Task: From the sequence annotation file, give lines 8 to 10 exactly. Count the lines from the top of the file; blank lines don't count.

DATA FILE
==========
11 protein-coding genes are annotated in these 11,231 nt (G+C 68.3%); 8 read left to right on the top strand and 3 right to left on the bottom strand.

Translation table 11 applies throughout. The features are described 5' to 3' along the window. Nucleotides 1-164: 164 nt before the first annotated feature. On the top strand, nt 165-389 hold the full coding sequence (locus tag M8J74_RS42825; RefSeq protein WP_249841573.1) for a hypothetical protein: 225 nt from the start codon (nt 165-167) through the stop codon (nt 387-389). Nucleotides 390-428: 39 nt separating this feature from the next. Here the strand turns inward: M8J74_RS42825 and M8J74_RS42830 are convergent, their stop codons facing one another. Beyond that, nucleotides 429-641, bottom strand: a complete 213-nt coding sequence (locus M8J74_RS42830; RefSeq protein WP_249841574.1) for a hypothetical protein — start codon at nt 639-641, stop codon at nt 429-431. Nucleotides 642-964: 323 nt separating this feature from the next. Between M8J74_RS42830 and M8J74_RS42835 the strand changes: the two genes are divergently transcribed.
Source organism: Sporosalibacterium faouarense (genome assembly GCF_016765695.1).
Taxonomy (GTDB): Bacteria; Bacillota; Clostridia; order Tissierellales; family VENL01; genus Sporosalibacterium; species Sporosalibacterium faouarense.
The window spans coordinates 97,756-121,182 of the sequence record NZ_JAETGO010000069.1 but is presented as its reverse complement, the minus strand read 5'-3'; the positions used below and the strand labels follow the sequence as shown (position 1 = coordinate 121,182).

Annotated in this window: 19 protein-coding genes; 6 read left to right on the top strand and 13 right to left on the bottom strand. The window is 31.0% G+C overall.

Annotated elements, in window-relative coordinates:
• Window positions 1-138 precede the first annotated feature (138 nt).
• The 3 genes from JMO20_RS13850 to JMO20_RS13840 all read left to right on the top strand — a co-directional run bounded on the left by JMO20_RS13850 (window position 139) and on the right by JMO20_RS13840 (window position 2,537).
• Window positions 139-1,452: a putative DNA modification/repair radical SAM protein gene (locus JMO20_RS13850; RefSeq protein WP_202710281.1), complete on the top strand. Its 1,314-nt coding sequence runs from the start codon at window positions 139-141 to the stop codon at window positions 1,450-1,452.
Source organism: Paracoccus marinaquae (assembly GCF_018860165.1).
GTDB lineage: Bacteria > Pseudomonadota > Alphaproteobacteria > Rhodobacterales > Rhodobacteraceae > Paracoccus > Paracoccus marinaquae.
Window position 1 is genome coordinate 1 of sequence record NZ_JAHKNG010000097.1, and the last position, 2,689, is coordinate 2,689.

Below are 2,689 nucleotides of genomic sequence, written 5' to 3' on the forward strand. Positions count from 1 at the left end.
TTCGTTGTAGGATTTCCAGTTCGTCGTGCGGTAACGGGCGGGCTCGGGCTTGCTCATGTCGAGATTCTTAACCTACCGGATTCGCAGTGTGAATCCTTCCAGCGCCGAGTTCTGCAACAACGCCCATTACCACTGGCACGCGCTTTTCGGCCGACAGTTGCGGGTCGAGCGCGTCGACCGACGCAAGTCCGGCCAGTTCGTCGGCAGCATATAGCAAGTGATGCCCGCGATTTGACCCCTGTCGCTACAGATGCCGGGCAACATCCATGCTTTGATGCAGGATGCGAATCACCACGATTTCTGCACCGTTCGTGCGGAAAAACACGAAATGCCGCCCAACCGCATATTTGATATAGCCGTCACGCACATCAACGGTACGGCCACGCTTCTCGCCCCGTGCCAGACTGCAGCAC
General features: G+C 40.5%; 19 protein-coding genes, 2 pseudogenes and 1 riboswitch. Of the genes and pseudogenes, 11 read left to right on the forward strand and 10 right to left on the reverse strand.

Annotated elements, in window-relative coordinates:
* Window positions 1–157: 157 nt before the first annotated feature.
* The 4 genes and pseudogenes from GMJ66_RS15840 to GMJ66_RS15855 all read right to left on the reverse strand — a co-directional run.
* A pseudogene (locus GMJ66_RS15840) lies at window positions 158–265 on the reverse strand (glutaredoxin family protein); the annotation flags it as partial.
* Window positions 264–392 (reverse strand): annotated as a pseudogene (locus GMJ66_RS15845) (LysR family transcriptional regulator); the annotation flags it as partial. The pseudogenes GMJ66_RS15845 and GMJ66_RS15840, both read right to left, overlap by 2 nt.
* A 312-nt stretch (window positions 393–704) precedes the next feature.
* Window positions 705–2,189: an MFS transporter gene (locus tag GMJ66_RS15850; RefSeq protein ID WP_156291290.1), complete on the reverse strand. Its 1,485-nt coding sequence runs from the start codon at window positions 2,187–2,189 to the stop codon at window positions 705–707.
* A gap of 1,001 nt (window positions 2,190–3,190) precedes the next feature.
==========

• Window positions 1-138 precede the first annotated feature (138 nt).
• The 3 genes from JMO20_RS13850 to JMO20_RS13840 all read left to right on the top strand — a co-directional run bounded on the left by JMO20_RS13850 (window position 139) and on the right by JMO20_RS13840 (window position 2,537).
• Window positions 139-1,452: a putative DNA modification/repair radical SAM protein gene (locus JMO20_RS13850; RefSeq protein WP_202710281.1), complete on the top strand. Its 1,314-nt coding sequence runs from the start codon at window positions 139-141 to the stop codon at window positions 1,450-1,452.